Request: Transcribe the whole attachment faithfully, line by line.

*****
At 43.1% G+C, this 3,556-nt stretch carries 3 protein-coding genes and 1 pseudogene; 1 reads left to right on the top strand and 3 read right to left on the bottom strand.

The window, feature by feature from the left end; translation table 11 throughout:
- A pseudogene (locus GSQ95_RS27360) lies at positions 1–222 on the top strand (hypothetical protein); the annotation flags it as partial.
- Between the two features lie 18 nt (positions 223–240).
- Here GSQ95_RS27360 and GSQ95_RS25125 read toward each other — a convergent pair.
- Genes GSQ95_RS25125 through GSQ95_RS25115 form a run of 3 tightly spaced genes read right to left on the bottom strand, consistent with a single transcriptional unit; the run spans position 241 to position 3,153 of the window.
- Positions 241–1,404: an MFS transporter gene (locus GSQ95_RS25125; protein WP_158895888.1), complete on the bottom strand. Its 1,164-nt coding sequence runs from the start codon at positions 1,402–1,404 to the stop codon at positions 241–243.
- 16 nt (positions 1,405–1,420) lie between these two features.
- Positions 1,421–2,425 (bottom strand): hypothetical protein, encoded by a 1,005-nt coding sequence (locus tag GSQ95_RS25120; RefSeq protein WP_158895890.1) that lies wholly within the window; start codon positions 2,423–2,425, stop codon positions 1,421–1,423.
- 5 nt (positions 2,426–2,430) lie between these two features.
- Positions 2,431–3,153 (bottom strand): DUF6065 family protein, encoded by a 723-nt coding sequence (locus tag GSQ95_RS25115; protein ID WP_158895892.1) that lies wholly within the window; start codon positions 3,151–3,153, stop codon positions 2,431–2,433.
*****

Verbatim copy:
At 43.1% G+C, this 3,556-nt stretch carries 3 protein-coding genes and 1 pseudogene; 1 reads left to right on the top strand and 3 read right to left on the bottom strand.

The window, feature by feature from the left end; translation table 11 throughout:
- A pseudogene (locus GSQ95_RS27360) lies at positions 1–222 on the top strand (hypothetical protein); the annotation flags it as partial.
- Between the two features lie 18 nt (positions 223–240).
- Here GSQ95_RS27360 and GSQ95_RS25125 read toward each other — a convergent pair.
- Genes GSQ95_RS25125 through GSQ95_RS25115 form a run of 3 tightly spaced genes read right to left on the bottom strand, consistent with a single transcriptional unit; the run spans position 241 to position 3,153 of the window.
- Positions 241–1,404: an MFS transporter gene (locus GSQ95_RS25125; protein WP_158895888.1), complete on the bottom strand. Its 1,164-nt coding sequence runs from the start codon at positions 1,402–1,404 to the stop codon at positions 241–243.
- 16 nt (positions 1,405–1,420) lie between these two features.
- Positions 1,421–2,425 (bottom strand): hypothetical protein, encoded by a 1,005-nt coding sequence (locus tag GSQ95_RS25120; RefSeq protein WP_158895890.1) that lies wholly within the window; start codon positions 2,423–2,425, stop codon positions 1,421–1,423.
- 5 nt (positions 2,426–2,430) lie between these two features.
- Positions 2,431–3,153 (bottom strand): DUF6065 family protein, encoded by a 723-nt coding sequence (locus tag GSQ95_RS25115; protein ID WP_158895892.1) that lies wholly within the window; start codon positions 3,151–3,153, stop codon positions 2,431–2,433.